The letter came to my church office. It was from one of our members, a woman we knew well. She was writing to inform me she was leaving our church. "I just don't get it," she wrote. "Why do you preach about doctrine so much? Don't you know doctrine brings division in the church? You should stop preaching about doctrine, and instead, focus on the love of God.
I was sad to hear she was leaving our congregation, but I wished before her departure, she had sat down with me to talk about the importance of doctrine. Even the love of God, she wanted me to focus on, is a doctrine.
As a youth pastor in the early 1990's, I was blessed to serve with a lead pastor who was 78 years of age. I was in my first ministry position. He was in his last. Some might have thought our relationship would be a recipe for conflict. After all, he was 55 years older than me. But the opportunity was exactly what I needed.
I was smart enough to respect his 50 plus years of ministry, and he was kind enough to give me a chance to serve when few others would have. We would spend two years together until he retired. Looking back now, I recognize how formative those 24 months were in my life. They were so impactful because of the pastor's intentional discipleship and mentoring of my character and ministry.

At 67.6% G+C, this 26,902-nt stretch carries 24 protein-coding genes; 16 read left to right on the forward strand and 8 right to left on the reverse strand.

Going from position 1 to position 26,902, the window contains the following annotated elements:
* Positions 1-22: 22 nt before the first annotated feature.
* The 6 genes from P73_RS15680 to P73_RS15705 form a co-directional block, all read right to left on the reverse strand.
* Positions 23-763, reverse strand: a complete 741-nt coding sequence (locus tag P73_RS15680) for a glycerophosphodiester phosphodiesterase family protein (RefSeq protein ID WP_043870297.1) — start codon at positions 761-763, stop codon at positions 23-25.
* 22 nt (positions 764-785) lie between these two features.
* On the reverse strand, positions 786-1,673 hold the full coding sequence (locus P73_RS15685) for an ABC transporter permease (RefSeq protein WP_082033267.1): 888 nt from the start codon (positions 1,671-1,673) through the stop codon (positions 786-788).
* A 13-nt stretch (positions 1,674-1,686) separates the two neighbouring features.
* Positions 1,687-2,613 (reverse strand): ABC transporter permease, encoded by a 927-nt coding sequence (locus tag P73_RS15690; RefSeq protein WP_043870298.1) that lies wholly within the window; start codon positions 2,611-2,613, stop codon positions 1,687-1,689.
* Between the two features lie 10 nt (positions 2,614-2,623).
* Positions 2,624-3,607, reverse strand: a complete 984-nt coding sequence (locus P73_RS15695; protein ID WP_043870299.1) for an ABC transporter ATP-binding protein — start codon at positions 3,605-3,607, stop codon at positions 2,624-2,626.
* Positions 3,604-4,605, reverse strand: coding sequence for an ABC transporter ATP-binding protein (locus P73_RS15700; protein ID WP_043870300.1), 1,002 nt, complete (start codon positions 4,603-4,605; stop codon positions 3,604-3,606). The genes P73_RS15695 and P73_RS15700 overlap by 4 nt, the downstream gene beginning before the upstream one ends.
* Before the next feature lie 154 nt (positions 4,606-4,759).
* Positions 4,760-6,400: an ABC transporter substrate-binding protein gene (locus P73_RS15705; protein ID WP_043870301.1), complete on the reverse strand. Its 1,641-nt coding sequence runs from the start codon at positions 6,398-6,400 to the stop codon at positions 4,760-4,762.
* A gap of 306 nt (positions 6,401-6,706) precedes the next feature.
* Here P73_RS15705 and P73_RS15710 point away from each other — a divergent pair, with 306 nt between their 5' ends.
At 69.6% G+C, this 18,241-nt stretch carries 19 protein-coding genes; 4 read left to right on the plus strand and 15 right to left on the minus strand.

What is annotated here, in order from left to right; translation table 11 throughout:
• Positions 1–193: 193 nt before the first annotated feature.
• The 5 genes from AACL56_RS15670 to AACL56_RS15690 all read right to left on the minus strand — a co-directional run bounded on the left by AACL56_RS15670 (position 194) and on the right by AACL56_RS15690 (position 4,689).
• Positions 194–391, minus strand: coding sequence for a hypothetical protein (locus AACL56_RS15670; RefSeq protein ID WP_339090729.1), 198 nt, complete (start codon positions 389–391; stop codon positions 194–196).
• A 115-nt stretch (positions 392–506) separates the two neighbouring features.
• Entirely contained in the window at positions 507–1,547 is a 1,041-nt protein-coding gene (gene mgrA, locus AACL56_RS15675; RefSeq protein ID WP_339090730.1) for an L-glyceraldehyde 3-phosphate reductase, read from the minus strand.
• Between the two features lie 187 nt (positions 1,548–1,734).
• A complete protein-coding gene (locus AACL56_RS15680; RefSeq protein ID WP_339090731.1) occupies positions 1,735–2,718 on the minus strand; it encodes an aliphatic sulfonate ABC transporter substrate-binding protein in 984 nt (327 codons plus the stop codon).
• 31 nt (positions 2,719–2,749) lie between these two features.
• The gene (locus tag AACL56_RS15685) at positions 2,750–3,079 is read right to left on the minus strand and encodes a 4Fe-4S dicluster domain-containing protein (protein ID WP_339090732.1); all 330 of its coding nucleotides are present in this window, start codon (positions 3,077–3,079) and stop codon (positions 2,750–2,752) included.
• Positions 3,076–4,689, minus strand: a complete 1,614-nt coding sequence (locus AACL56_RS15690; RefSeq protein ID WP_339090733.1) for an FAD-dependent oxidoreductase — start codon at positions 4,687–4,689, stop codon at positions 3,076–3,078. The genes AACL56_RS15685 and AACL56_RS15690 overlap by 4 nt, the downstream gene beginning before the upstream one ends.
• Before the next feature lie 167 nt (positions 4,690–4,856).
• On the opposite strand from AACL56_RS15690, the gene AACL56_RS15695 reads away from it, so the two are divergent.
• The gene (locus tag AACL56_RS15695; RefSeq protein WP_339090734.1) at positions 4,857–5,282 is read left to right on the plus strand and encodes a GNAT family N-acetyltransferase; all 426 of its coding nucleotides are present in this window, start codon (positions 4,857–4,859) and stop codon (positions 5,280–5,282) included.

Years ago, my family vacationed in England. Towards the end of the trip, we spent a couple of days in Oxford. When it was time to head home, we checked out of the apartment we had rented and took a taxi to the train station. The train would take us back to London for our flight out of Heathrow. As we were standing in line at the train stations, my wife looked at our tickets, and I heard her gasp. "We bought train tickets for the wrong day," she said.
I took a look at the tickets and confirmed our mistake. To make matters worse, all the computers were down at the train terminal. The ticket agent's advice was to board the train and hope for the best! We boarded the crowded train with our three young daughters. As the conductor approached us, checking each passenger's tickets, our hearts were beating in our chests. Should he put us off the train, we would have been stranded in the city with no place to go.
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